I was recently transferred to a new department at my job. I like my co-workers, but I have been having problems with my new supervisor. It seems like no matter what I do, she has it in for me. I thought I was doing a good job, but she keeps telling me that I’m falling behind my co-workers, and she has even yelled at me in front of them a few times. She is a real bully! From what I can tell, I am working just as hard as everyone else. This treatment is causing me a lot of stress and anxiety. I don’t know what to do in this situation—are there any laws that protect someone like me?


What you have described is unfortunately a fairly common scenario. In fact, you might be surprised to learn that workplace bullying is actually more prevalent in the United States than both sexual harassment and discrimination. Studies show that as many as one in every six workers in the U.S. has directly experienced destructive bullying in the workplace, making workplace bullying a common and widespread problem in today’s workforce.

Bullying in the workplace can take on many different forms. Typically, targets of bullying are made to feel that they are incompetent, and are frequently yelled at or belittled in front of co-workers. Targets are often unfairly denied promotions or other work-related benefits, and their work (and their confidence) is undeservedly undermined. Bullying targets may also be singled out or “made an example of” for behavior that is common in the workplace, but for which others are not disciplined.

According to the Workplace Bullying & Trauma Institute, more than half of all workplace bullies are women. The vast percentage of bullying targets in the workplace are also female. More than 80% of all bullies hold a position of power such as a manager, supervisor, or CEO. Workplace bullying is not limited to supervisors, however, since co-workers and subordinates are just as capable of bullying in the workplace. This often manifests itself as a co-worker who intimidates others into allowing him to get the best assignments or to take credit for others’ work, or as a difficult subordinate who bullies her supervisor into not disciplining her for inappropriate conduct. Subordinates also sometimes bully their way into raises and promotions, which is referred to as “bullying up the ladder.”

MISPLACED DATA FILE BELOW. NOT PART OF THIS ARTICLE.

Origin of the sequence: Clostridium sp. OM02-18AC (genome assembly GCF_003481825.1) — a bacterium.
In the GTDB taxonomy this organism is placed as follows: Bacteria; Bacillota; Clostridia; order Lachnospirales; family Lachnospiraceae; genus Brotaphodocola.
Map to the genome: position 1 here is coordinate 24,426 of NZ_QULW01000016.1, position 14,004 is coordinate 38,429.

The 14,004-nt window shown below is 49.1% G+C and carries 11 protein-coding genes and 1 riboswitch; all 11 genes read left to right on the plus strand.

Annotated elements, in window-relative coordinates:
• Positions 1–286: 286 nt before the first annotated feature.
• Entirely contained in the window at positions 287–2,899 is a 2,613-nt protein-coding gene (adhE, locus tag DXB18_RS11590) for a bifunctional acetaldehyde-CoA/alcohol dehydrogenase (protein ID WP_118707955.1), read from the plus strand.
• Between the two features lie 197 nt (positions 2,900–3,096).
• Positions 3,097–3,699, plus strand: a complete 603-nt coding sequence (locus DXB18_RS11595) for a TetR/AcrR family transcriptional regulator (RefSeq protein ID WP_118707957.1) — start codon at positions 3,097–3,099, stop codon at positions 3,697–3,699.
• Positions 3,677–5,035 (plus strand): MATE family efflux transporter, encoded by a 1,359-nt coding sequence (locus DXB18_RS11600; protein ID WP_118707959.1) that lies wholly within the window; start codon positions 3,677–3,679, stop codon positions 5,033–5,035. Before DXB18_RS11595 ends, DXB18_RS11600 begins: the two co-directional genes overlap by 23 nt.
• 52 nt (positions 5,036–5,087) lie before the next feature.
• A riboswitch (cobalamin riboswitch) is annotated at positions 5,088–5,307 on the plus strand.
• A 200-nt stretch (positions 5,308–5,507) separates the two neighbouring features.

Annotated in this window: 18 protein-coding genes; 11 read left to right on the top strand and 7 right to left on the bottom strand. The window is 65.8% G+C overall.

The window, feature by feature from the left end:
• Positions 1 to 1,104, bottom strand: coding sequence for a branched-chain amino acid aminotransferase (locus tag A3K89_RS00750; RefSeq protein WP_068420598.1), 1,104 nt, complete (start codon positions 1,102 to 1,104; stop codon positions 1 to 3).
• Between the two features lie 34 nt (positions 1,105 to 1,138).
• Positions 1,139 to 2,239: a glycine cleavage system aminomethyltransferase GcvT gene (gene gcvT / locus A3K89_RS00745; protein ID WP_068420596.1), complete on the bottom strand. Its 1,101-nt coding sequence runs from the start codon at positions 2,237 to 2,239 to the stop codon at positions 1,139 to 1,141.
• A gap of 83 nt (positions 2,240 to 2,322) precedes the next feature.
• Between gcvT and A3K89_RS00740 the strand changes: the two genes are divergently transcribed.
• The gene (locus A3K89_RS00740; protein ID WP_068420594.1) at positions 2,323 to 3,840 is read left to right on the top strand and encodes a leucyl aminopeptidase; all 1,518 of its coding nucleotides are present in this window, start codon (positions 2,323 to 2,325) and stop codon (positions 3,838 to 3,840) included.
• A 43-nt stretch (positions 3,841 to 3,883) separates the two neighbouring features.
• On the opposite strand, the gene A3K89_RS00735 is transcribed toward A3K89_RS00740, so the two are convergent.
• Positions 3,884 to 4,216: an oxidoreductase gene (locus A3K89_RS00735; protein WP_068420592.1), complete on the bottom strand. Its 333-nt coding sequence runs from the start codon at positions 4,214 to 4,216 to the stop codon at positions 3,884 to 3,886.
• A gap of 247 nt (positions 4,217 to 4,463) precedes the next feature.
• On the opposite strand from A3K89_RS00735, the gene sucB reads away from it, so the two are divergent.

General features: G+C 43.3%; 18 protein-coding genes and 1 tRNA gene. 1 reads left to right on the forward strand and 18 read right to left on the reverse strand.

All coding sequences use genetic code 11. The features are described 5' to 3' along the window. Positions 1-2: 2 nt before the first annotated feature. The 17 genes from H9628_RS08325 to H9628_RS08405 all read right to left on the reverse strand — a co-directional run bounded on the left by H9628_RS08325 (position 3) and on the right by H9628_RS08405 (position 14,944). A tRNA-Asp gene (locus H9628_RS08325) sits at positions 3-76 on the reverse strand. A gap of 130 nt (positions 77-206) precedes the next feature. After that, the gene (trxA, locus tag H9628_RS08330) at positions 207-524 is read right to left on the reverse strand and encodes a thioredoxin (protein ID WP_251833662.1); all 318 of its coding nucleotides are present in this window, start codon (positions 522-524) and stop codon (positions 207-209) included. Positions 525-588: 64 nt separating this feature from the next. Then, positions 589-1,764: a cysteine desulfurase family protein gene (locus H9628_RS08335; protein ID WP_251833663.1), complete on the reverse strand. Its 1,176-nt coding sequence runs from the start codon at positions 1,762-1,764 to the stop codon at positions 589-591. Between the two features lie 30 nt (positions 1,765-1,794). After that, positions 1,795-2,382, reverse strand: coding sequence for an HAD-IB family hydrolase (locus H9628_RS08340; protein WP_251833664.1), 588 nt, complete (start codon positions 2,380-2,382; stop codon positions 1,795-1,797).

Bullying has a serious impact on an employer’s work environment. A work culture that permits bullying, either explicitly or tacitly, fails to provide a safe and supportive work environment for its employees. This can negatively affect morale, worker productivity, and also employee retention. This, in turn, can strain an employer financially, due to the costs of having to continually hire and train new employees.

In addition to the above, workplace bullying has very real consequences for its victims. Studies show that employees who are subjected to bullying are more likely to suffer from stress and depression, and are more prone to substance abuse issues such as alcoholism or drug addiction. Victims are also more inclined toward health problems such as ulcers, migraines, hypertension, and digestive disorders. Just as serious, but perhaps less tangible, symptoms experienced by bullying victims can include nightmares, inability to concentrate, fatigue, mood swings, panic attacks, and suicidal or violent thoughts. This host of emotional and physical ailments often leads to an increase in the amount of worker’s compensation claims that are filed by bullying victims.

There are several legal theories that can help victims of workplace bullying. If the conduct involved is severe and outrageous enough, a victim may be able to sue the perpetrator for intentional infliction of emotional distress. Victims may also be able to file a lawsuit for intentional interference with a contractual employment relationship if the bully wrongfully causes the employer to terminate the victim. In addition, bullying victims may be able to claim that they are being subjected to a hostile work environment if the bullying is discriminatory in nature.

The best course of action if you are experiencing workplace bullying is to report the conduct to a supervisor or to a member of your Human Resources department. Once the conduct has been reported, your employer should take steps to investigate and document the situation, and should take whatever corrective action is necessary and appropriate.
– – – – – – – – – – – – – – – – – – – – – – – – – –
Back to Menu- Work Place Law 2005 Articles